GM brings coach’s mentality to Dream Downtown
GM brings coach’s mentality to Dream Downtown
04 SEPTEMBER 2015 6:11 AM
All roads led to the hotel industry for Dan Daley, whose earliest career ambitions were to coach either hockey or football. 
NEW YORK CITY—All roads in hospitality lead to hotels. 
Dan Daley came to that realization years ago, having spent a few years running some of the trendiest nightclubs in New York City. 
First came the Gerber Group’s Stone Rose Lounge in the Time Warner Center as director of nightlife. Then there was a stint with TAO Strategic Group’s LAVO Restaurant and Nightclub. 
“After a little bit of time in the business, it sort of clicked that the end of this road is hotels. It’s the best this industry has to offer. Not only is it restaurants, bars and clubs, but it’s also the entirety of what this business has to offer on the biggest platform,” he said while sitting on the pool deck of NYC’s Dream Downtown, the 314-room urban oasis he oversees as GM. 
And to think he was sleeping on his sister’s couch only a few years prior. 
The winding road
“It was not planned. It was not intentional,” Daley said of landing in the hospitality space. 
After studying international affairs at Georgetown University in Washington, D.C., his plan originally was to go to law school. 
The travel bug bit him first, so Daley spent a year or so after college traveling the world. He saw the sites, studied Italian in Rome and traveled to a lot of interesting places.
And then he ran out of money. 
“Eventually I ran out of money as one is wont to do when you’re not working for a year. So I moved to New York, was sleeping on my sister’s couch and was desperate to find a job,” he said. 
A friend who worked in marketing at the Gerber Group put him in touch with the operations team at the Stone Rose. 
“‘I think you’d be great at this business. It fits your personality. It’s very exciting and dynamic. You get to meet a lot of interesting people,’” Daley recalls a Gerber team member saying. 
He didn’t disappoint, climbing up the ladder through various positions until he was director of nightlife. Eventually, TAO came calling. Eric Danziger wasn’t far behind. 
His grand ‘Début’
“Eventually I was contacted by (Hampshire Hotels Management’s Début Hotel Group),” Daley recalled. “They had a specific position open. I interviewed for it. Thankfully and very gratefully I ended up getting it. I accepted the offer on the spot.”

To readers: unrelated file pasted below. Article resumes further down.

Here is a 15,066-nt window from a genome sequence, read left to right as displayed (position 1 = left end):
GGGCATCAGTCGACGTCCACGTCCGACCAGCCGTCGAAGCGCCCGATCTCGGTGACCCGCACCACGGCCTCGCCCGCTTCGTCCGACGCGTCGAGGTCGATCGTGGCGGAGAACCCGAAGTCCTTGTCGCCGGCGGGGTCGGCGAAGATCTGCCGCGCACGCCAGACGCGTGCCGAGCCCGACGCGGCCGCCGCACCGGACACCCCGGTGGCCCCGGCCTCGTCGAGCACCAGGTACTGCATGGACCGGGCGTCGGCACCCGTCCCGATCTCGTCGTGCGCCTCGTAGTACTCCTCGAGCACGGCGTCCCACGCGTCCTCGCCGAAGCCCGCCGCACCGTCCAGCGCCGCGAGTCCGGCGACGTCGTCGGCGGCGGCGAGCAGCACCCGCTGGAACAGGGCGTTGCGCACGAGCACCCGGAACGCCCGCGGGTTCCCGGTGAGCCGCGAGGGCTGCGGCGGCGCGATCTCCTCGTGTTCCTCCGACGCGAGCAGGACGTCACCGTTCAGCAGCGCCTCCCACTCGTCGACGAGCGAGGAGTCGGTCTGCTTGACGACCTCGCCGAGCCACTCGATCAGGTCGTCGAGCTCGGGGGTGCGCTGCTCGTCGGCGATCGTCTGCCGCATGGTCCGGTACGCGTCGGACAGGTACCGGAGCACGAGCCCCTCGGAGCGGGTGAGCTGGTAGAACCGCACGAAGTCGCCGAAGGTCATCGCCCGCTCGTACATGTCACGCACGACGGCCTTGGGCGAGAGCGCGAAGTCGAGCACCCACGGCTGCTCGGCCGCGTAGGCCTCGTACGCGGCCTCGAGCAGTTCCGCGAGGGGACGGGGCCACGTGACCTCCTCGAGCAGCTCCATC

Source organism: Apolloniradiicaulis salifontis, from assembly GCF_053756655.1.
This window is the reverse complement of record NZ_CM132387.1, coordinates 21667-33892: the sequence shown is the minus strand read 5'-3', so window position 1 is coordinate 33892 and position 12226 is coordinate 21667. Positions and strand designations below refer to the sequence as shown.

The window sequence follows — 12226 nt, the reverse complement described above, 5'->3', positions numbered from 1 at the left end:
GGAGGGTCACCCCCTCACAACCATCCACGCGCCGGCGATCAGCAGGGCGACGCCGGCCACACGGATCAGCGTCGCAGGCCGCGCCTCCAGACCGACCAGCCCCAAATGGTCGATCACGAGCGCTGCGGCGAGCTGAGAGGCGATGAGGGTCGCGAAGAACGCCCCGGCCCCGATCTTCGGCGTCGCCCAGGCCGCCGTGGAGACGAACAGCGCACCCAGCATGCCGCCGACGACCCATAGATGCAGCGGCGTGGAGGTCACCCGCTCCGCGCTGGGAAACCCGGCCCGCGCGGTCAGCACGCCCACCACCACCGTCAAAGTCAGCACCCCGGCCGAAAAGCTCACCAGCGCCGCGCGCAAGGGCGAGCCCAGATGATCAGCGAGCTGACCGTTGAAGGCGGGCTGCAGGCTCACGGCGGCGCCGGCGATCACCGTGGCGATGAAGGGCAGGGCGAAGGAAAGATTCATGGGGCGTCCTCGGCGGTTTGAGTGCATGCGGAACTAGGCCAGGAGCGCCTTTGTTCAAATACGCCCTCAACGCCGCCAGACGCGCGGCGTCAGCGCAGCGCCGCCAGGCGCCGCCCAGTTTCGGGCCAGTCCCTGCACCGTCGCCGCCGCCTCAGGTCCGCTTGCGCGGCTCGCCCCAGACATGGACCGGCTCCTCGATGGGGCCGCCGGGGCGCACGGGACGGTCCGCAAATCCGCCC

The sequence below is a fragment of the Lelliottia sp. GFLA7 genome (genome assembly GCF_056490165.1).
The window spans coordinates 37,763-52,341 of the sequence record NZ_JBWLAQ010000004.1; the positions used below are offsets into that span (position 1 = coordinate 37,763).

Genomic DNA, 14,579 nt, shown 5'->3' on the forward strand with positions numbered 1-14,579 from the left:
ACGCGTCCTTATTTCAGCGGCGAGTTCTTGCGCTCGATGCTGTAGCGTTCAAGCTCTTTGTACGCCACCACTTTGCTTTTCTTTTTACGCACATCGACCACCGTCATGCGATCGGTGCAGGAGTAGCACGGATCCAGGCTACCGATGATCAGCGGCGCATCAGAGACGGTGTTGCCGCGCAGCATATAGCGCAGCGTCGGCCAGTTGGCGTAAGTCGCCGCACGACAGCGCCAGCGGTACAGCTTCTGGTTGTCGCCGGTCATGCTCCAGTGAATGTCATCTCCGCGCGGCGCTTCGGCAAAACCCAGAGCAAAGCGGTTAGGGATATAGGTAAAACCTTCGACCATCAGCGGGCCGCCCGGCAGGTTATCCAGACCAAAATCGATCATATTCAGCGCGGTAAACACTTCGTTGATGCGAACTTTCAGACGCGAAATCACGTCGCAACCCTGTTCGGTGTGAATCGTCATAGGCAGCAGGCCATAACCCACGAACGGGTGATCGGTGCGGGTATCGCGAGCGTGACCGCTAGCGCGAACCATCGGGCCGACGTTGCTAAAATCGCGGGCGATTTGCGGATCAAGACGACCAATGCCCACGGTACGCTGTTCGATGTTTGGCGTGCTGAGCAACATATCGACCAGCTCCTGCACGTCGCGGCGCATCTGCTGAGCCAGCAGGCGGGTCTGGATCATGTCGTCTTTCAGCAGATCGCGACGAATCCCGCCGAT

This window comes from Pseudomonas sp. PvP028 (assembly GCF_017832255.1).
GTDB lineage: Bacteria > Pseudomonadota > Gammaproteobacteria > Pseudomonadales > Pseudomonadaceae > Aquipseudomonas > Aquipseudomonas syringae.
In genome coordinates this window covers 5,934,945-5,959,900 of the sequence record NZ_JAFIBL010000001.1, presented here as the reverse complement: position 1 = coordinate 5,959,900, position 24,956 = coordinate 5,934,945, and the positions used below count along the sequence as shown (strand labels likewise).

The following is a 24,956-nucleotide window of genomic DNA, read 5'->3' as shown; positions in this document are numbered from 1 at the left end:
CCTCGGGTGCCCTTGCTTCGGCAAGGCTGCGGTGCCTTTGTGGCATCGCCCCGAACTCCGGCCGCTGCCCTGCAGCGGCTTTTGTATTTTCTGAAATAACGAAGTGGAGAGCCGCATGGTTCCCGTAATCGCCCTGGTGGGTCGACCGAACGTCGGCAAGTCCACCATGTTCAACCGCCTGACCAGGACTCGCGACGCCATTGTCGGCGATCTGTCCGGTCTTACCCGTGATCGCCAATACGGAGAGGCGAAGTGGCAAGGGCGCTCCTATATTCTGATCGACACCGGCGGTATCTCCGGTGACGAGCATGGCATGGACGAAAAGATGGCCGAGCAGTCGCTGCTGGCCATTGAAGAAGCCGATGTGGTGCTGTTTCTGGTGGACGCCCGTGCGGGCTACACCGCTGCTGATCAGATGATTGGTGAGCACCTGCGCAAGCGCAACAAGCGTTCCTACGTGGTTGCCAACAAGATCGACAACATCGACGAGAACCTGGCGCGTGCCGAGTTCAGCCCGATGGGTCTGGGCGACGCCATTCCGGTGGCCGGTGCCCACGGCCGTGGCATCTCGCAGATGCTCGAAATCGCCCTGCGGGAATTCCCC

It was an easy decision, thanks in part to a conversation Daley had with Hampshire’s then-president and CEO, Eric Danziger. (Danziger has since accepted the role of CEO at Trump Hotel Collection, a post he assumed 1 September.)
“I had a meeting with Eric where he laid out his vision for the company, his philosophy. I was simply amazed,” Daley said. “It was just something I had to be a part of. To be part of a company that’s growing and building and to hopefully have the chance to influence a company’s future, to be a part of that simply was an amazing opportunity.” 
He officially signed on with Hampshire in August 2014 as director of operations. He was appointed GM of the Dream less than a year later, when the property’s then-GM moved to oversee the opening of the Dream Hollywood.
“This property in general certainly keeps me busy. For the most part I focus on simply executing the vision of Eric and the other owners,” Daley said. 
The hotel is familiar territory in some respects. The Dream has seven food-and-beverage outlets, including the PH-D rooftop lounge that offers panoramic views from its lofty position above Manhattan’s Meatpacking District. 
“We have perhaps the most vibrant nightlife and dining scene out of any hotel,” he said.

The Dream Downtown’s pool is built over the hotel lobby, creating a shimmering cascade of sunlight as guests check in during the day. (Photo: Début Hotel Group)

The coach’s playbook
If Daley weren’t working in the hotel industry, he’d likely be coaching hockey or football—an aspiration he’s held since childhood. 
The role of GM certainly scratches that itch. 
“I love being a coach on a daily basis,” he said. “I love helping other people develop. I love seeing when one of our ‘plays’ is executed properly, when a guest is greeted personally on arrival or the bellman is engaging with them in an interesting and meaningful way, and then the front-desk agent greets the guest by their name.” 
Like any good coach, Daley cultivates his team carefully. Each new hire goes through a rigorous hiring process in which five or more team members weigh in. 
“We’d rather have the position go unfilled until we find the right person than fill that position with the wrong person,” he said. 
The right person has the right attitude, Daley added. She smiles, is warm, energetic. And she needs to get along with her fellow players. 
“You need people who bring that personality and high energy to the table,” he explained. “Anybody we bring in to the team, I care about if they’re going to get along with everybody else. … The one wrong person can have a seriously negative effect on that. That’s why we have such a rigorous hiring process. We hire hard and manage easy.”
You can have the most beautiful hotel in the world, Daley said, but without the right team the guest experience will falter. 
“We have the most unique team that I have ever been a part of,” he said. “I enjoy coming to work every single day.” 


  • Ballydaly September 4, 2015 4:45 PM

    You go, Danny! Very, very well-deserved. John Wooden, though?

  • A Pool Patron September 16, 2015 7:46 AM

    This guy's suit's have one heck of a good fit!

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